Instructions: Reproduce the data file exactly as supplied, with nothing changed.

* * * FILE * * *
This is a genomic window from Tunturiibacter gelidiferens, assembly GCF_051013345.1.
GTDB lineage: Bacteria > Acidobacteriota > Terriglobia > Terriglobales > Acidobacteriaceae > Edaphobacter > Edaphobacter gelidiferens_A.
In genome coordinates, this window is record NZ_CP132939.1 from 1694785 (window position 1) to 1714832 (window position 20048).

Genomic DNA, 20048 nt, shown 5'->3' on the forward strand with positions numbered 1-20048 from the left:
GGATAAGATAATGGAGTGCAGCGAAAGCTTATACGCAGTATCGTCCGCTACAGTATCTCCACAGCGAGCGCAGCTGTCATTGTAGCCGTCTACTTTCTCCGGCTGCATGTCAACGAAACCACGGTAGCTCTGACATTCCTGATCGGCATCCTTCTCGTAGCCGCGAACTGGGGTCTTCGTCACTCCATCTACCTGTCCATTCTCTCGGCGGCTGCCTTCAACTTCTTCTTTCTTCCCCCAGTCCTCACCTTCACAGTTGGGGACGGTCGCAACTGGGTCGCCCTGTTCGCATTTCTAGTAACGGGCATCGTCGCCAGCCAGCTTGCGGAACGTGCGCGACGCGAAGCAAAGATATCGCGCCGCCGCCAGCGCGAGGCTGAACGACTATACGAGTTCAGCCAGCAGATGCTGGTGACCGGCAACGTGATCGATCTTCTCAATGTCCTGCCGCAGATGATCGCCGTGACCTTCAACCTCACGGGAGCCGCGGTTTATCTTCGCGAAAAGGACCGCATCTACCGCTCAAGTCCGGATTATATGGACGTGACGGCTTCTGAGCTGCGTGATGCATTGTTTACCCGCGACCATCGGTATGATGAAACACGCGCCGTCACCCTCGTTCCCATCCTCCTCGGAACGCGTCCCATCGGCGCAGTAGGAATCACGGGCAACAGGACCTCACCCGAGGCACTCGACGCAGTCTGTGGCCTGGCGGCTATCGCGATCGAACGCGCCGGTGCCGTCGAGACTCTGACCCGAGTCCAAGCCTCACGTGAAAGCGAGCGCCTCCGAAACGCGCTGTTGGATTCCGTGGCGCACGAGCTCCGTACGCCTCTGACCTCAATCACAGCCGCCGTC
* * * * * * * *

This is a genomic window from Tunturiibacter gelidiferens, assembly GCF_051013345.1.
GTDB lineage: Bacteria > Acidobacteriota > Terriglobia > Terriglobales > Acidobacteriaceae > Edaphobacter > Edaphobacter gelidiferens_A.
In genome coordinates, this window is record NZ_CP132939.1 from 1694785 (window position 1) to 1714832 (window position 20048).

Genomic DNA, 20048 nt, shown 5'->3' on the forward strand with positions numbered 1-20048 from the left:
GGATAAGATAATGGAGTGCAGCGAAAGCTTATACGCAGTATCGTCCGCTACAGTATCTCCACAGCGAGCGCAGCTGTCATTGTAGCCGTCTACTTTCTCCGGCTGCATGTCAACGAAACCACGGTAGCTCTGACATTCCTGATCGGCATCCTTCTCGTAGCCGCGAACTGGGGTCTTCGTCACTCCATCTACCTGTCCATTCTCTCGGCGGCTGCCTTCAACTTCTTCTTTCTTCCCCCAGTCCTCACCTTCACAGTTGGGGACGGTCGCAACTGGGTCGCCCTGTTCGCATTTCTAGTAACGGGCATCGTCGCCAGCCAGCTTGCGGAACGTGCGCGACGCGAAGCAAAGATATCGCGCCGCCGCCAGCGCGAGGCTGAACGACTATACGAGTTCAGCCAGCAGATGCTGGTGACCGGCAACGTGATCGATCTTCTCAATGTCCTGCCGCAGATGATCGCCGTGACCTTCAACCTCACGGGAGCCGCGGTTTATCTTCGCGAAAAGGACCGCATCTACCGCTCAAGTCCGGATTATATGGACGTGACGGCTTCTGAGCTGCGTGATGCATTGTTTACCCGCGACCATCGGTATGATGAAACACGCGCCGTCACCCTCGTTCCCATCCTCCTCGGAACGCGTCCCATCGGCGCAGTAGGAATCACGGGCAACAGGACCTCACCCGAGGCACTCGACGCAGTCTGTGGCCTGGCGGCTATCGCGATCGAACGCGCCGGTGCCGTCGAGACTCTGACCCGAGTCCAAGCCTCACGTGAAAGCGAGCGCCTCCGAAACGCGCTGTTGGATTCCGTGGCGCACGAGCTCCGTACGCCTCTGACCTCAATCACAGCCGCCGTC